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 Post subject: Profile: Christine Hayward
PostPosted: Fri Apr 14, 2006 5:23 pm 
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Joined: Sat Jan 29, 2005 2:11 am
Posts: 6469
Location: Michigan USA
Profile: Christine Hayward
Image
Christine Hayward
Photograph by Walter Pall


Christine, child of a Naval Officer, grew up moving around the United States and many parts of the world. After her parents visited Japan in the fifties, bringing home kimonos, block prints, ceramics and other items, she has had a strong attraction to the Japanese and other Asian cultures since she was quite young. She also expressed a strong artistic inclination as a child, which was encouraged. This interest has continued throughout her life, education, and developed into a decorative arts business which she has maintained for more than 20 years, painting in mostly high end residential situations, in a wide range of styles and painting techniques. Her specialty is the art of illusion called trompe l'oeil. Her fascination with bonsai came about from seeing Yuji Yoshimura's original book that her mother had been given in the late 50's, but she did not begin growing trees until the mid 70's, continuing on since then. Christine's bonsai collection is mostly small to medium sized trees of a variety of species and cultivars. She is an experienced collector of wild trees, enjoys accessory plants and also propagates. Her trees have been exhibited at both the Boston and Philadelphia Horticultural Shows, and other bonsai seminars and exhibitions around the North East where she resides.

The following is an on-line interview conducted with Christine Hayward:



AoB: Christine, having been trained by many teachers in the traditional Japanese bonsai aesthetic, how do you view the direction that bonsai is taking in non-Asian countries?

Christine: With great interest! I am paying close attention to what is being currently presented in Europe, at the exhibitions. They are creating many newly designed bonsai from wild-collected, alpine trees. This is very interesting to me. Many of them have a very dynamic appearance, as if barely tamed, almost demanding to be released from their containers to run back to the mountains!

I have seen early Japanese books in which the trees photographed had a similar feeling. However over decades, under constant garden/container cultivation, regular watering and feeding and meticulous grooming; this wild appearance slowly dissipates and is replaced with high refinement and elegance. I can appreciate both of these aspects of bonsai, but currently am enjoying the creative adventure and demands of newly collected trees. They are more of a challenge, artistically.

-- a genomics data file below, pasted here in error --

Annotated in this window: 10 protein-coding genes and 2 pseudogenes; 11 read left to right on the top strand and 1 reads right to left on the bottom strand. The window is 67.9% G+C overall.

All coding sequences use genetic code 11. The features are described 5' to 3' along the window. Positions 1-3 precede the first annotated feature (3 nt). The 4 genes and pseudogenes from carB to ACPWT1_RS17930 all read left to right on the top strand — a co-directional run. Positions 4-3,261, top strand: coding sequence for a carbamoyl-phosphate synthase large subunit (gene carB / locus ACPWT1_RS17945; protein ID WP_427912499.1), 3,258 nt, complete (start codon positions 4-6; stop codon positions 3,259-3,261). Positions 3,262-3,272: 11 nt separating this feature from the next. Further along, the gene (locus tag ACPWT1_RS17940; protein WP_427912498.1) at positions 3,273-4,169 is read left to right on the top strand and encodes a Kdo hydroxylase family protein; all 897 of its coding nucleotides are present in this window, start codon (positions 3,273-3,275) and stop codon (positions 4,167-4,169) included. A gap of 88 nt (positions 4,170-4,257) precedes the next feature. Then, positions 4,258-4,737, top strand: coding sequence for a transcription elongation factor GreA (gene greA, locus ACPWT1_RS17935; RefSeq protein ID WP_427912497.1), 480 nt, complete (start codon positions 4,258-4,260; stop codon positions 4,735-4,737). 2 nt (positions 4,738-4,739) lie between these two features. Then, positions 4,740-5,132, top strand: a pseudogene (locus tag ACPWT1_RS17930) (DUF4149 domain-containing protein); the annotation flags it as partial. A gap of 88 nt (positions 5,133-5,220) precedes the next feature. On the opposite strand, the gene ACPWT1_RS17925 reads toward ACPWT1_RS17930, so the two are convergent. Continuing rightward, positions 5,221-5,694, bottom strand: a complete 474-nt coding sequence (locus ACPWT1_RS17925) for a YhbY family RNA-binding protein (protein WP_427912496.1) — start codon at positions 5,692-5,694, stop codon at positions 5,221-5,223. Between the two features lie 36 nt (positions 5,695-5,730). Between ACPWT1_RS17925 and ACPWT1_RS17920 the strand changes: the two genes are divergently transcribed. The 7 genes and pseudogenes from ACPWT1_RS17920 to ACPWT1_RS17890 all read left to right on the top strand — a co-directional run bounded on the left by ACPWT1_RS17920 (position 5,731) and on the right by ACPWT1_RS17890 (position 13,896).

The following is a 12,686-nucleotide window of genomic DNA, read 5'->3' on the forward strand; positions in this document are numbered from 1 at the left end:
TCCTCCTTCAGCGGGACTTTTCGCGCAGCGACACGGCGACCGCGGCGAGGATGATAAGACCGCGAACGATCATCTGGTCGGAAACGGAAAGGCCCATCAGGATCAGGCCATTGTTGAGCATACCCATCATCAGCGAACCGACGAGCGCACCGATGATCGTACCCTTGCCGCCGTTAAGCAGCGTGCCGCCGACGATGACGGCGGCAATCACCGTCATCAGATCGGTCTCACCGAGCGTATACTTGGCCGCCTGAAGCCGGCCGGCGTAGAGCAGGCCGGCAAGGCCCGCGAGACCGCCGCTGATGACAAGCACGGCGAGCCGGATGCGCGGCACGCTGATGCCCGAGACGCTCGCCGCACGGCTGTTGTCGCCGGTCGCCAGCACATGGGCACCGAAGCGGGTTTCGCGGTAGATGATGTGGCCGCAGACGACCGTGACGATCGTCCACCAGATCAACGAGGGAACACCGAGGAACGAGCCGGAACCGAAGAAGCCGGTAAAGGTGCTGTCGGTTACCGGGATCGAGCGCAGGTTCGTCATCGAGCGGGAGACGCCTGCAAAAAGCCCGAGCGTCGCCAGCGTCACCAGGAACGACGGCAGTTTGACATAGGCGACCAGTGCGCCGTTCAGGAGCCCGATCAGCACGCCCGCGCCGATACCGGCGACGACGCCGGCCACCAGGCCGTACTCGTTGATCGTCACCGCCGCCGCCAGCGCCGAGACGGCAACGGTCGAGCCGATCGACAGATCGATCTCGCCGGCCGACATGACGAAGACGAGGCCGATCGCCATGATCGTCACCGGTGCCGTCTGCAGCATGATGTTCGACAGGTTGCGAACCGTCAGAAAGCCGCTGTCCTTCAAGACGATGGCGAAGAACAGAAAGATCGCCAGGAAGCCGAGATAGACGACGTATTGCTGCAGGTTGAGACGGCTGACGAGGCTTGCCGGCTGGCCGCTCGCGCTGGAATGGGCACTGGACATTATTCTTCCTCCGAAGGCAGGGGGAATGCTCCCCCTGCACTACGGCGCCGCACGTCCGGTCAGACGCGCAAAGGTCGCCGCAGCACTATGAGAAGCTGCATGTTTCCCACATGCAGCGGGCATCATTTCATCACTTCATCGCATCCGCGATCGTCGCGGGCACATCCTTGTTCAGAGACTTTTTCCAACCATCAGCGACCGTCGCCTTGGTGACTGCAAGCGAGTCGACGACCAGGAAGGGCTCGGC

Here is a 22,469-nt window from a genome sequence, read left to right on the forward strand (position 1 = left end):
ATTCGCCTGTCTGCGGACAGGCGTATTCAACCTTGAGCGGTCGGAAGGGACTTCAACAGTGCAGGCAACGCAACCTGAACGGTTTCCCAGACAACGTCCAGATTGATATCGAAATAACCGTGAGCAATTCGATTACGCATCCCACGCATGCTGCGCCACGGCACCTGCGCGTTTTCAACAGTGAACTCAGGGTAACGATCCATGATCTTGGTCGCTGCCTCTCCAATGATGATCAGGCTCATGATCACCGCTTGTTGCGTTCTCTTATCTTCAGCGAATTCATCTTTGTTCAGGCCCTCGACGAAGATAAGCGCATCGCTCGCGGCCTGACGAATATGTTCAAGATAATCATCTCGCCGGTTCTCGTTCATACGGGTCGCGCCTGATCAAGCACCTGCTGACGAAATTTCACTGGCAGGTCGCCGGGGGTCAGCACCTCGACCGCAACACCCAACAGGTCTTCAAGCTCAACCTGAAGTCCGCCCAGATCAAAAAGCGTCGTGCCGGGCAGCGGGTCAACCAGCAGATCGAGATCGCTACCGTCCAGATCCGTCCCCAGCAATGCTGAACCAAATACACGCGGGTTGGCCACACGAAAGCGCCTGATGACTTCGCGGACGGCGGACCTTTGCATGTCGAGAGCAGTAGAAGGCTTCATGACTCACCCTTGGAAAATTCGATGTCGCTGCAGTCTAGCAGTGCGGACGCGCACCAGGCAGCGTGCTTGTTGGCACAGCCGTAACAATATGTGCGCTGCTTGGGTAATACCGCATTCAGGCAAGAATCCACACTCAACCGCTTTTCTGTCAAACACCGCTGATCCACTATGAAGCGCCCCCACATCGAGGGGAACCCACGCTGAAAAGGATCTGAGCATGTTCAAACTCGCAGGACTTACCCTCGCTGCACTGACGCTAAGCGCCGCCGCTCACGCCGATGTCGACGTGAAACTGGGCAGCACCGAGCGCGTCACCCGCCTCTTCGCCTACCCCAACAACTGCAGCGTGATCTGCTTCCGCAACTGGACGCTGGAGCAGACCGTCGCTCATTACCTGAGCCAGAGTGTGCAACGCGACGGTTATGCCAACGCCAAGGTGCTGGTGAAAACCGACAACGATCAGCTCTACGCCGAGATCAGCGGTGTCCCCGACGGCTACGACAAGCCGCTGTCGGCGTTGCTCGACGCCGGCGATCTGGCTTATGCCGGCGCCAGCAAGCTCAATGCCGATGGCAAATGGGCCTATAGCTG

Now many interesting species are being presented on internet forums from all over the world, such as Africa, South America, Australia, that had previously not been used for bonsai... or at least not shown here in America. This is expanding the creative and stylistic motivations of many bonsai people in the US as they adapt the art of bonsai to new shapes and forms better related to their own native species.

But I must add that I am delighted to see what is coming out of Indonesia, Taiwan, China and other regional areas of Asia. There are many tropical and subtropical species I have never seen, and the styling is at times quite different to the traditional Japanese styles to which we are accustomed. At times, the words lyrical and poetic come to my mind with some of these beautiful bonsai. And I do envy their long, moist growing season!

Image
Door, handpainted on gold leaf, with a painted illusion of a 'brocade' edge, created by Christine Hayward Schmalenberg
Photograph by Christine Hayward



AoB: Christine, I imagine your other great love, painting, has had a significant influence on your preparation and styling of bonsai. In fact, it is where you have long made your living. Do you see parallels between the two art forms? How, if at all, has it influenced you?

Christine: Well, I suppose without actually thinking too much about it, my art background has had an influence in my bonsai design, primarily in proportion, balance and also with color, which I have a great attraction to. Although I do study bonsai design, some of my art skills would be included naturally in my styling choices, probably without much conscious thought, since it is so much a part of my occupational work. However, unlike a painting project, with plants I can enjoy the horticultural aspect of having a living, growing, ever changing being in front of me; that requires my constant interaction and attention to create a healthy, beautiful bonsai. I derive great joy from that aspect of this art.


AoB: Many will be surprised to learn that you are very experienced in collecting and growing very old American trees. Can you tell us more about this?

Christine: This is hard, time consuming work and not for the faint of heart. Most areas to collect are hard to find, remote and difficult to get to... never mind getting a tree out of the ground, roots wrapped up, strapped onto your back, through the woods and then hopefully you can remember your way back to your car! Then, you can't let them just sit when you get home! You need to have boxes or other containers prepared with soil and wire, to get them settled in properly and quickly as possible, drenched with water, and left in a protected area for several days, or more, to recover, before being placed in a semi sunny area to adjust to garden cultivation.

Depending on the tree, within one to three years the old natural soil is completely washed off the roots during the spring repotting season and replaced entirely with well draining bonsai soil. This is imperative to the future health and new growth of the collected tree: any old dense black soil will eventually cause rotting and death of the fine feeder roots, and the decline of the tree. All of this soil must be removed.

It's a lot of work to collect wild trees, not always successful, but when it is it is so rewarding to have a tree with age and natural character. Plus, these trees provide a lot of mental exercise in styling! Collected trees rarely follow any recognizable format of standard bonsai design, so one must often be highly creative in assessing how to present these wild creatures as bonsai. It is a very good exercise in evaluating aspects that cannot be altered on the tree, and decide what is the best feature, how to pose this to the best advantage, and how to minimize the flaws.


AoB: When selecting stock for Shohin what do you look for that is different from selecting stock for larger bonsai?